It all hinges on beliefs overriding the insanity of the quest, and even though quite a few of them considered the skipper to be crazy.  It was safer to believe in the authority of the captain in spite of him being a bit nuts, than to allow the thought of the great unknown of chaos–that the personified evil, Moby Dick, might be a delusion–no, that would unhinge everything.

The study of mythologies identifies a common thread: explanations offer to give order to things otherwise phenomenal.  Chieftains, high priests, and witchdoctors have a long history of connecting subservience to the supernatural in a way that provides for a safety net beyond mortality.  And many of those who believe in the stories would rather die than have their beliefs undermined–even in the face of overwhelming evidence that what they believe is not remotely founded in facts at all.

The Beowulf epic, written by some anonymous Anglo-Saxon poet prior to the twelfth century, tells a tale of having to fend off, defeat, and destroy a nemesis monster character called Grendel.  From the point of view of Beowulf and his human comrades, Grendel is not one of them, but “the other”.

We can observe the failures of human civilization when, due to prejudice, misunderstanding, and ignorance, communication breaks down, and people become polarized in pockets of the “us”, and the “them”.  When all parties are so inclined to believe the differences to be irreconcilable, their phobic nature gives them few options outside of their fear.  And if they can growl loud enough, perhaps “the other” will fear them as well.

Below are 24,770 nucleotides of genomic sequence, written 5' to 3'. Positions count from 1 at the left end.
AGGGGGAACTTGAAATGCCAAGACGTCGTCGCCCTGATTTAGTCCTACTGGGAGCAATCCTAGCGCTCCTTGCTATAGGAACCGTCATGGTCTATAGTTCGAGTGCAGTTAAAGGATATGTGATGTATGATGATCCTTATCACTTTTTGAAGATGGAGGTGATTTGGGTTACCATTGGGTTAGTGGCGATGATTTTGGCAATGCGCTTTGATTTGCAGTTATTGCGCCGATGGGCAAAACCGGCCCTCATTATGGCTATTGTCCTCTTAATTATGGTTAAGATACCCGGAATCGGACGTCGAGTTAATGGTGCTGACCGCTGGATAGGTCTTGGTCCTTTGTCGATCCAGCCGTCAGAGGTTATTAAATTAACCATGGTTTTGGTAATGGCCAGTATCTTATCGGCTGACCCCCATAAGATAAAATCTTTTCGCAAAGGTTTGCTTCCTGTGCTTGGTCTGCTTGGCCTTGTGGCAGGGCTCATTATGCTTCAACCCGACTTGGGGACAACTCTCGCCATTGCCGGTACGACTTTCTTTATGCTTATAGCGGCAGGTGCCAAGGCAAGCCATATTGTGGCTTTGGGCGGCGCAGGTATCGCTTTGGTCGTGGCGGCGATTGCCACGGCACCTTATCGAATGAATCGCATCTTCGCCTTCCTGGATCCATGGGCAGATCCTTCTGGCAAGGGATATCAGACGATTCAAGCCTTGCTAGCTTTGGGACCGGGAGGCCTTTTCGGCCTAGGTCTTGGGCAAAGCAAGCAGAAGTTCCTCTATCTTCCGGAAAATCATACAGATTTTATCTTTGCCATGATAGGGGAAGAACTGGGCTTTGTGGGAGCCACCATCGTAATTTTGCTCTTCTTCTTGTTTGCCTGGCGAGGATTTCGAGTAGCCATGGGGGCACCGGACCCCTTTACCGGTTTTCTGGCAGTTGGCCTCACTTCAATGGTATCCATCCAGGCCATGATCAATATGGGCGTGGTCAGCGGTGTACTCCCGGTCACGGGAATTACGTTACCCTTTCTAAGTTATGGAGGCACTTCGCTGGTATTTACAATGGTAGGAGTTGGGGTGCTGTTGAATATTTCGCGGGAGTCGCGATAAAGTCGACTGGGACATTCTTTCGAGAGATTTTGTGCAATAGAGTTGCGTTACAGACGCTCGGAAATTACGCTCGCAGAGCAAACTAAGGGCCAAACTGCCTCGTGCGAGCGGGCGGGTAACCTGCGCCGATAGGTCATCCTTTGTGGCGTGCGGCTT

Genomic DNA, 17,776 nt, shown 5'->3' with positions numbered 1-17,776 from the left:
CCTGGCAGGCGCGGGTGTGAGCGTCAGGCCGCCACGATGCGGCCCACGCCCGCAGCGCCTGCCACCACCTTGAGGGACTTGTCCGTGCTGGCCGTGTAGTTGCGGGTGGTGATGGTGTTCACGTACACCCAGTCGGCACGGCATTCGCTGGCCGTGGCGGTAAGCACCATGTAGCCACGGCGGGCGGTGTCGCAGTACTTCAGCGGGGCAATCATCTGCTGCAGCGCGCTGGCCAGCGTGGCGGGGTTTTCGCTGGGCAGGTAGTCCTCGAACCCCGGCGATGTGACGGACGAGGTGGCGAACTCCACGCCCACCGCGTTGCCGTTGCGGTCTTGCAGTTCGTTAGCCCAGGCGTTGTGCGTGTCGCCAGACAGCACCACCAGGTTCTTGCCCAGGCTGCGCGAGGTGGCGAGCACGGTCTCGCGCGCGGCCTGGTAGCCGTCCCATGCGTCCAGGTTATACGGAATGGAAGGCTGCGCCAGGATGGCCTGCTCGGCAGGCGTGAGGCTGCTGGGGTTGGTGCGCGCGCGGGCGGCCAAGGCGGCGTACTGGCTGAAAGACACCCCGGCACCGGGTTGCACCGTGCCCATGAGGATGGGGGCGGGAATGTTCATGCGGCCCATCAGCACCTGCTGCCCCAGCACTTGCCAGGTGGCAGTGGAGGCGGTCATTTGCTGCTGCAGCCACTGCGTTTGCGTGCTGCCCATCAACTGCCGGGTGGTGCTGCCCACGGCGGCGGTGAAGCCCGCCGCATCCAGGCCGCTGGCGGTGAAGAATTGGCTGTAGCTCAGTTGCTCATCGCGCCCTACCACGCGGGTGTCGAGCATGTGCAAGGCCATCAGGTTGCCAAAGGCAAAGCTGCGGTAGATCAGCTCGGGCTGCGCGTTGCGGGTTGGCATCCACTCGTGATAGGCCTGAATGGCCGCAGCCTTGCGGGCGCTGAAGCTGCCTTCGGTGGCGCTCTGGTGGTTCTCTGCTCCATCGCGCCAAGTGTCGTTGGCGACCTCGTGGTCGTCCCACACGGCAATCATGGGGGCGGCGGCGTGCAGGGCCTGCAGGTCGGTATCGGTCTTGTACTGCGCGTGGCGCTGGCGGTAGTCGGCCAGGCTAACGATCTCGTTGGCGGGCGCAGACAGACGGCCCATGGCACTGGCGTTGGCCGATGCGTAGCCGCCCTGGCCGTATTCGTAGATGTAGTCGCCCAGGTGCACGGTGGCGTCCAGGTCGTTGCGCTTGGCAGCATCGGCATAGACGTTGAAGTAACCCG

The very basis of the fear is often misinterpreted by the fearful themselves.  And without dialogue with a sincere purpose of moving closer to understanding, the objects of fear are often reduced to matters of cultural difference.  The differences, when carefully considered, may really be little more than acceptable costume, or the manner in which some child’s mother taught it to pray.

There are more than 6,000 languages spoken by human beings today, and most individuals know only one of them.  Some of these languages are only spoken by small groups of people.  In fact, almost a third of these languages are used by populations of only a thousand people, or less.  And while they may not be widely understood when speaking out, their needs, wants, and concerns are no less human than are those of the users of more common languages.  And even among the more frequently used languages, a clear translation of ideas often breaks down when the literal clashes with the colloquial, leaving intent to seem ambiguous at best, and at worst, hostile.

I think people could do better.  But they won’t as long as they remain afraid of what they don’t understand.  To clear up misunderstandings requires bravery and not cowardice; requires effort and not indolence.  It will require honest investigation of truthful information and not suspicious presuppositions.  It requires a commitment to wanting to do the right thing, and an openness to ideas that may be different from those we bring to the table.  While that may not be too much to ask, many seem to believe it’s too much to expect.